Anzac Day in Muswellbrook. Picture: Betina Hughes

Anzac Day in Muswellbrook. Picture: Betina Hughes

Anzac Day in Muswellbrook. Picture: Betina Hughes

Anzac Day in Muswellbrook. Picture: Betina Hughes

Anzac Day in Muswellbrook. Picture: Betina Hughes

Anzac Day in Muswellbrook. Picture: Betina Hughes

Anzac Day in Muswellbrook. Picture: Betina Hughes

Anzac Day in Muswellbrook. Picture: Betina Hughes

Crowds gathered for the Anzac Day dawn service at East Maitland. Pictures: Maitland Christian School

Crowds gathered for the Anzac Day dawn service at East Maitland. Pictures: Maitland Christian School

Crowds gathered for the Anzac Day dawn service at East Maitland. Pictures: Maitland Christian School

Crowds gathered for the Anzac Day dawn service at East Maitland. Pictures: Maitland Christian School

Crowds gathered for the Anzac Day dawn service at East Maitland. Pictures: Maitland Christian School

East Maitland’s Anzac Day service. Pictures: Perry Duffin

East Maitland’s Anzac Day service. Pictures: Perry Duffin

East Maitland’s Anzac Day service. Pictures: Perry Duffin

East Maitland’s Anzac Day service. Pictures: Perry Duffin

East Maitland’s Anzac Day service. Pictures: Perry Duffin

East Maitland’s Anzac Day service. Pictures: Perry Duffin

East Maitland’s Anzac Day service. Pictures: Perry Duffin

East Maitland’s Anzac Day service. Pictures: Perry Duffin

East Maitland’s Anzac Day service. Pictures: Perry Duffin

East Maitland’s Anzac Day service. Pictures: Perry Duffin

East Maitland’s Anzac Day service. Pictures: Perry Duffin

East Maitland’s Anzac Day service. Pictures: Perry Duffin

East Maitland’s Anzac Day service. Pictures: Perry Duffin

East Maitland’s Anzac Day service. Pictures: Perry Duffin

East Maitland’s Anzac Day service. Pictures: Perry Duffin

East Maitland’s Anzac Day service. Pictures: Perry Duffin

East Maitland’s Anzac Day service. Pictures: Perry Duffin

East Maitland’s Anzac Day service. Pictures: Perry Duffin

East Maitland’s Anzac Day service. Pictures: Perry Duffin

East Maitland’s Anzac Day service. Pictures: Perry Duffin

East Maitland’s Anzac Day service. Pictures: Perry Duffin

East Maitland’s Anzac Day service. Pictures: Perry Duffin

East Maitland’s Anzac Day service. Pictures: Perry Duffin

East Maitland’s Anzac Day service. Pictures: Perry Duffin

East Maitland’s Anzac Day service. Pictures: Perry Duffin

East Maitland’s Anzac Day service. Pictures: Perry Duffin

Scone Anzac Day march. Picture: Ben Murphy

Scone Anzac Day march. Picture: Ben Murphy

Scone Anzac Day march. Picture: Ben Murphy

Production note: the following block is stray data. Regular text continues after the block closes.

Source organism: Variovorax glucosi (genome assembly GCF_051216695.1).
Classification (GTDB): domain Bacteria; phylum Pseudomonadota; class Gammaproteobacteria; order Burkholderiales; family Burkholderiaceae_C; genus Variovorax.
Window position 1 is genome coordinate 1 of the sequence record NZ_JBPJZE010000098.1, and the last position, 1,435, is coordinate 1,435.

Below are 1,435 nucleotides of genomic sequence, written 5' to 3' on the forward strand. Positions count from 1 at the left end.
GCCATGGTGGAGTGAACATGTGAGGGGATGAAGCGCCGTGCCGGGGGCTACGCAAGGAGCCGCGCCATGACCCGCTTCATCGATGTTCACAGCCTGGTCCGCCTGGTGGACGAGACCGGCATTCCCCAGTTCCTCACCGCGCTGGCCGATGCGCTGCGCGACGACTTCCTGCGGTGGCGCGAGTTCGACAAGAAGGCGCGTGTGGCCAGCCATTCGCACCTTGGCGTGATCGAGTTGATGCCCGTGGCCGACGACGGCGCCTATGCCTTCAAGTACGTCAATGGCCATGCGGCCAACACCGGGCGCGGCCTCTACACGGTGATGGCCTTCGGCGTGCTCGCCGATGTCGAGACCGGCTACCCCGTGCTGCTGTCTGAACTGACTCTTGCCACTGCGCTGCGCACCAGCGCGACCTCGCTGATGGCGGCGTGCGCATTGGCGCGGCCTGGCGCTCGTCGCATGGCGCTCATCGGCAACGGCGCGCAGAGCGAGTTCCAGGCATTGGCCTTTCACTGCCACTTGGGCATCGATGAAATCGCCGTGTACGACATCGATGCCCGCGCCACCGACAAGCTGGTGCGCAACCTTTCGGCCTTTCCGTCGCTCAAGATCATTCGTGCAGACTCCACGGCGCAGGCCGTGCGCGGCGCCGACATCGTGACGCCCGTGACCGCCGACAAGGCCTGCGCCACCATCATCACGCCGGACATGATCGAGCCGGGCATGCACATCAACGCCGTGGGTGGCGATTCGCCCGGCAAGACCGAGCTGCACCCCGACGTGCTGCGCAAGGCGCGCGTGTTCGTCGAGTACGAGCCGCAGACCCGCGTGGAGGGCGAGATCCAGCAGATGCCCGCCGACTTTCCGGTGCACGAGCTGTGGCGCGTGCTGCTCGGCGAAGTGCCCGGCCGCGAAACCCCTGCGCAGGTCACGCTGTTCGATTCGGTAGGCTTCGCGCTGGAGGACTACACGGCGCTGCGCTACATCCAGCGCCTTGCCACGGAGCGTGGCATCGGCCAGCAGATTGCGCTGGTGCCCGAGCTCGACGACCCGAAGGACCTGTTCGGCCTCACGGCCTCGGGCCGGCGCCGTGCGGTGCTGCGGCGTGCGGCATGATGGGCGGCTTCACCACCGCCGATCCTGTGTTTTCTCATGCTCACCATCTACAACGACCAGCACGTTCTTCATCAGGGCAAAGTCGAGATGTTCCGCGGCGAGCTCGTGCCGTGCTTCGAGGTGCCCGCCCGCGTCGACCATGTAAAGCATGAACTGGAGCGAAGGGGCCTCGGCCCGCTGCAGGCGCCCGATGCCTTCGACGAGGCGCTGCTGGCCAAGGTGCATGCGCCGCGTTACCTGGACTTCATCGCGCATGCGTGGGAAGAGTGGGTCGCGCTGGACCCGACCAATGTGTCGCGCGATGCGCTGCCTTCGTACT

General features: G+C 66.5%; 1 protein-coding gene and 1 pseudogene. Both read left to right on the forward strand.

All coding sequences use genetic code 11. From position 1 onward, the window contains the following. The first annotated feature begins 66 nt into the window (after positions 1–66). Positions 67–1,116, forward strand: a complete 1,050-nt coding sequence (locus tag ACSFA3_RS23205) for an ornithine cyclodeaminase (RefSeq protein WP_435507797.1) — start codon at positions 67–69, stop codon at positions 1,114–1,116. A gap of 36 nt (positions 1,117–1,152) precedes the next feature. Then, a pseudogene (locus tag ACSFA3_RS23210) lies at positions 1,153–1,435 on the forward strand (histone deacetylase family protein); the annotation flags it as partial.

Scone Anzac Day dawn service. Picture: Emma Burnett

Scone Anzac Day march. Picture: Ben Murphy

Scone Anzac Day dawn service. Picture: Emma Burnett

Scone Anzac Day dawn service. Picture: Emma Burnett

Scone Anzac Day march. Picture: Ben Murphy

Scone Anzac Day march. Picture: Ben Murphy

Morpeth Anzac Day service. Picture: Belinda-Jane Davis

Morpeth Anzac Day service. Picture: Belinda-Jane Davis

Morpeth Anzac Day service. Picture: Belinda-Jane Davis

Morpeth Anzac Day service. Picture: Belinda-Jane Davis

Morpeth Anzac Day service. Picture: Belinda-Jane Davis

Morpeth Anzac Day service. Picture: Belinda-Jane Davis

Morpeth Anzac Day service. Picture: Belinda-Jane Davis

Morpeth Anzac Day service. Picture: Belinda-Jane Davis

Morpeth Anzac Day service. Picture: Belinda-Jane Davis

Morpeth Anzac Day service. Picture: Belinda-Jane Davis

Morpeth Anzac Day service. Picture: Belinda-Jane Davis

Morpeth Anzac Day service. Picture: Belinda-Jane Davis

Morpeth Anzac Day service. Picture: Belinda-Jane Davis

Morpeth Anzac Day service. Picture: Belinda-Jane Davis

Morpeth Anzac Day service. Picture: Belinda-Jane Davis

Morpeth Anzac Day service. Picture: Belinda-Jane Davis

Morpeth Anzac Day service. Picture: Belinda-Jane Davis

Morpeth Anzac Day service. Picture: Belinda-Jane Davis

Morpeth Anzac Day service. Picture: Belinda-Jane Davis

Morpeth Anzac Day service. Picture: Belinda-Jane Davis

Morpeth Anzac Day service. Picture: Belinda-Jane Davis

Morpeth Anzac Day service. Picture: Belinda-Jane Davis

Morpeth Anzac Day service. Picture: Belinda-Jane Davis

Morpeth Anzac Day service. Picture: Belinda-Jane Davis

Morpeth Anzac Day service. Picture: Belinda-Jane Davis

Morpeth Anzac Day service. Picture: Belinda-Jane Davis

Morpeth Anzac Day service. Picture: Belinda-Jane Davis

Morpeth Anzac Day service. Picture: Belinda-Jane Davis

Morpeth Anzac Day service. Picture: Belinda-Jane Davis

Morpeth Anzac Day service. Picture: Belinda-Jane Davis

Anzac Day in Singleton. Picture: Louise Nichols

Anzac Day in Singleton. Picture: Louise Nichols

Anzac Day in Singleton. Picture: Louise Nichols

Anzac Day in Singleton. Picture: Louise Nichols

Anzac Day in Singleton. Picture: Louise Nichols

Anzac Day in Singleton. Picture: Louise Nichols

Anzac Day in Singleton. Picture: Louise Nichols

Anzac Day in Singleton. Picture: Louise Nichols

Anzac Day in Singleton. Picture: Louise Nichols

Anzac Day in Singleton. Picture: Louise Nichols

Anzac Day in Singleton. Picture: Louise Nichols

Anzac Day in Singleton. Picture: Louise Nichols

Anzac Day in Singleton. Picture: Louise Nichols

Anzac Day in Singleton. Picture: Louise Nichols

Anzac Day in Singleton. Picture: Louise Nichols

Anzac Day in Singleton. Picture: Louise Nichols

Anzac Day in Singleton. Picture: Louise Nichols

Anzac Day in Singleton. Picture: Louise Nichols

Anzac Day in Singleton. Picture: Louise Nichols

TweetFacebookThis article was first published on the Maitland Mercury